• Between my cellphone + computer, if I want to find someone or a business I just run a search.

    But, recently there have been issues where we lost power + internet/data, yet will had access to a phone. In which case, I guess it's useful then. Or as fireplace fuel if there is a true emergency.

    Sure, there are people that NEED them. The elderly person who never learned to use a computer, the poor that don't have internet, the random dude that just doesn't like the internet in general, et.

    But forcing everyone to get it is kind of lame. Then again, it's no big deal to trash it or recycle it.

  • by Bomarc (306716) on Tuesday March 05, 2013 @01:22PM (#43080399) Homepage
    As the Federal Court of Appeals says... leaving phone books is protected free speech. Well, exercise the right! Take every phone book you can find, and leave it at the (Federal Court of Appeals) court house - and let THEM deal with the problem.
  • Profitability? (Score:5, Informative)

    by AlphaWolf_HK (692722) on Tuesday March 05, 2013 @01:24PM (#43080411)

    If nobody reads the damn thing, how can it be profitable? And if it isn't profitable, why are they distributing it?

    Unless people actually *are* reading it. If so, then how is this a waste?

    And we're not going to run out of trees any faster than we'll run out of potatoes. Trees used for paper are grown in farms [blogspot.com], and are selectively bred for that purpose (the resulting product is of higher quality and cheaper than from wild trees.) Paper production isn't the reason for decreasing numbers of trees, and recycling paper is a huge waste of time and resources.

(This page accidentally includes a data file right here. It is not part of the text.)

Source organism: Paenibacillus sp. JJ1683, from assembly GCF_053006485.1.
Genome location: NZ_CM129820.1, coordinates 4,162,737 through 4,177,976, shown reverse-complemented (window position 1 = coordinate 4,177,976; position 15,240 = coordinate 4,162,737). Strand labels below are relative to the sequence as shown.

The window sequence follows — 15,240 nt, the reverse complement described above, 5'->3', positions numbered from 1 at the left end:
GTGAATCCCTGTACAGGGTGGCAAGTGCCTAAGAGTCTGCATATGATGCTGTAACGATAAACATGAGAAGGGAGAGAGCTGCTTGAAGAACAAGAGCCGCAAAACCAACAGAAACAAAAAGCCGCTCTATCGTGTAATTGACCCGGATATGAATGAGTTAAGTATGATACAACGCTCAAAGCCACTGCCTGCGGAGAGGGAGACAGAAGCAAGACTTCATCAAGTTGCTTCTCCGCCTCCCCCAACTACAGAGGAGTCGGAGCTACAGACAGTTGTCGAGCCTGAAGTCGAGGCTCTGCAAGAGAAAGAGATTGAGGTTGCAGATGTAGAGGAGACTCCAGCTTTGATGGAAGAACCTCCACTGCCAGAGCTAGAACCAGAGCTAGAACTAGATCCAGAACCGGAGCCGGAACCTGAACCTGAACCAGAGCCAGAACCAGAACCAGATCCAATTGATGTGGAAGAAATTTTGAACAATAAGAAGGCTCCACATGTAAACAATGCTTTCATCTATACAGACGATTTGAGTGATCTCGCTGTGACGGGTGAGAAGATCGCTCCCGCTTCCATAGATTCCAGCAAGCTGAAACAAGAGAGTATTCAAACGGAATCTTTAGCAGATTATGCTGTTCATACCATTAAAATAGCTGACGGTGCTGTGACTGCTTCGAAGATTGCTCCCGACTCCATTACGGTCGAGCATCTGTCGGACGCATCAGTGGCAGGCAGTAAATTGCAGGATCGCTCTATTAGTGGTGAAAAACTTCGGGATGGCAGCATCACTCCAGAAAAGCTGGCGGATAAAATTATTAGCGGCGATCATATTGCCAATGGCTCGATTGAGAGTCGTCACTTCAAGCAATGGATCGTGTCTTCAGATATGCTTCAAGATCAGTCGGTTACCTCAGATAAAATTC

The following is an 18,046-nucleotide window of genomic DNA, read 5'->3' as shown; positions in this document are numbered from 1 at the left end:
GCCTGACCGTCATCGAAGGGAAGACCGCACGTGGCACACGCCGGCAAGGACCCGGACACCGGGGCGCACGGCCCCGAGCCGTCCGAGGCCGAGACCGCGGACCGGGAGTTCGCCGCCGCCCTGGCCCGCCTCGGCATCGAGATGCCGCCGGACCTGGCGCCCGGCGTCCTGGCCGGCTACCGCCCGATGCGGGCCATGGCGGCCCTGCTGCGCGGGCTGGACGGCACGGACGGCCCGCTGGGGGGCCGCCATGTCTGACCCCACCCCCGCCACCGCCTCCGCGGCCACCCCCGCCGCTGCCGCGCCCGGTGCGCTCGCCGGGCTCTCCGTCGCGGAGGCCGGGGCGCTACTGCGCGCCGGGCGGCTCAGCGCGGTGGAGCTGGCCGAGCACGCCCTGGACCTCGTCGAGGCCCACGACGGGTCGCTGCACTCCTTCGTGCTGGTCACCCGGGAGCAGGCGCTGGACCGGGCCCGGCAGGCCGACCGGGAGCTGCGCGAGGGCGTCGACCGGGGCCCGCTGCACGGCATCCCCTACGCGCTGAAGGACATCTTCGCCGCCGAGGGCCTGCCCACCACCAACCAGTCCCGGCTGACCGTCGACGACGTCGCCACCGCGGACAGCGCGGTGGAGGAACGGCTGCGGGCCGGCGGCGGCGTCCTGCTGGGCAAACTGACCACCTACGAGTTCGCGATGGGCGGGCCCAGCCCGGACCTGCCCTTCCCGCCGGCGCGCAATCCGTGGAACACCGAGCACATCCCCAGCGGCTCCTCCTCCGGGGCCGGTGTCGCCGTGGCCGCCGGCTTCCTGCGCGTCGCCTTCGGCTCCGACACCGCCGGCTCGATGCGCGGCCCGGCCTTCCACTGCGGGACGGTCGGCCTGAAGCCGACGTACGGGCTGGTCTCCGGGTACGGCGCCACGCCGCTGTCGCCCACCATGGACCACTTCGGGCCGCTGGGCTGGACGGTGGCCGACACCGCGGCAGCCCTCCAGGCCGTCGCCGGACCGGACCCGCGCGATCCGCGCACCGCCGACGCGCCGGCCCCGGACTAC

The only reason there are fewer trees in the world (and not in the US btw, the number of trees we have in the US has been steadily growing for decades now) is because jungle territory is being cut down to make way for real-estate.

    That said, I'm not sure why the politicians would make an issue of trying to reduce the number of phone books. Just treat it like any other junk mail: send it right to the trash. And you only have to do it once a year.

    • You only get one phone book a year? I usually only get 1 large one a year but then I end up getting 3-4 smaller ones from various companies.
    • Re:Profitability? (Score:5, Insightful)

      by h4rr4r (612664) on Tuesday March 05, 2013 @01:40PM (#43080629)

      Because the readers are not the ones paying for it.
      The businesses that advertise are. Often small businesses will advertise hoping for some result and since the cost is so low many such businesses will advertise.

      So then my taxes have to pay to dispose of their waste? Can I mail my trash to you to dispose of?

      • Right, and eventually those businesses will realize that they gain nothing out of advertising in it.

        • by dywolf (2673597)

          advertising in the pages is very cheap and usually sold as part of a package deal by an advertising agency, of which the yellow pages portion is a very minor part of the overall cost.

      • I help small businesses entrepreneurs and can offer a different perspective. I've never had to train a janitor, barber, dispatcher, tow-truck operator or politician how to use a phone book. (or how to use one safely, or how to properly-configure or update their telephone to connect to a particular phone number)